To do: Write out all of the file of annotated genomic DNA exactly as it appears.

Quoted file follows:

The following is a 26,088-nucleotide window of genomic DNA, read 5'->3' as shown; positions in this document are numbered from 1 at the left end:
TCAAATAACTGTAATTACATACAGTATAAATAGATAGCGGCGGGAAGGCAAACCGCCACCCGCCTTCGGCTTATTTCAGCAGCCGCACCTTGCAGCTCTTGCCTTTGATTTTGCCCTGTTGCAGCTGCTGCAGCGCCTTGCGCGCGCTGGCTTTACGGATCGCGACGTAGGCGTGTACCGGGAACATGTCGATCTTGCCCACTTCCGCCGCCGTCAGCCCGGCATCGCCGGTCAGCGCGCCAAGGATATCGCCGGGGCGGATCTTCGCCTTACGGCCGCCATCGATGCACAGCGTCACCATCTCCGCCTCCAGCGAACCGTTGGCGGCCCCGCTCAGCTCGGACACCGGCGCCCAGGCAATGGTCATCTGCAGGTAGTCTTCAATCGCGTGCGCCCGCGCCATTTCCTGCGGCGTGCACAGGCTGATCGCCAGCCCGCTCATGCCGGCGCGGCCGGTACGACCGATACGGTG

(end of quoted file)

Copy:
The following is a 26,088-nucleotide window of genomic DNA, read 5'->3' as shown; positions in this document are numbered from 1 at the left end:
TCAAATAACTGTAATTACATACAGTATAAATAGATAGCGGCGGGAAGGCAAACCGCCACCCGCCTTCGGCTTATTTCAGCAGCCGCACCTTGCAGCTCTTGCCTTTGATTTTGCCCTGTTGCAGCTGCTGCAGCGCCTTGCGCGCGCTGGCTTTACGGATCGCGACGTAGGCGTGTACCGGGAACATGTCGATCTTGCCCACTTCCGCCGCCGTCAGCCCGGCATCGCCGGTCAGCGCGCCAAGGATATCGCCGGGGCGGATCTTCGCCTTACGGCCGCCATCGATGCACAGCGTCACCATCTCCGCCTCCAGCGAACCGTTGGCGGCCCCGCTCAGCTCGGACACCGGCGCCCAGGCAATGGTCATCTGCAGGTAGTCTTCAATCGCGTGCGCCCGCGCCATTTCCTGCGGCGTGCACAGGCTGATCGCCAGCCCGCTCATGCCGGCGCGGCCGGTACGACCGATACGGTG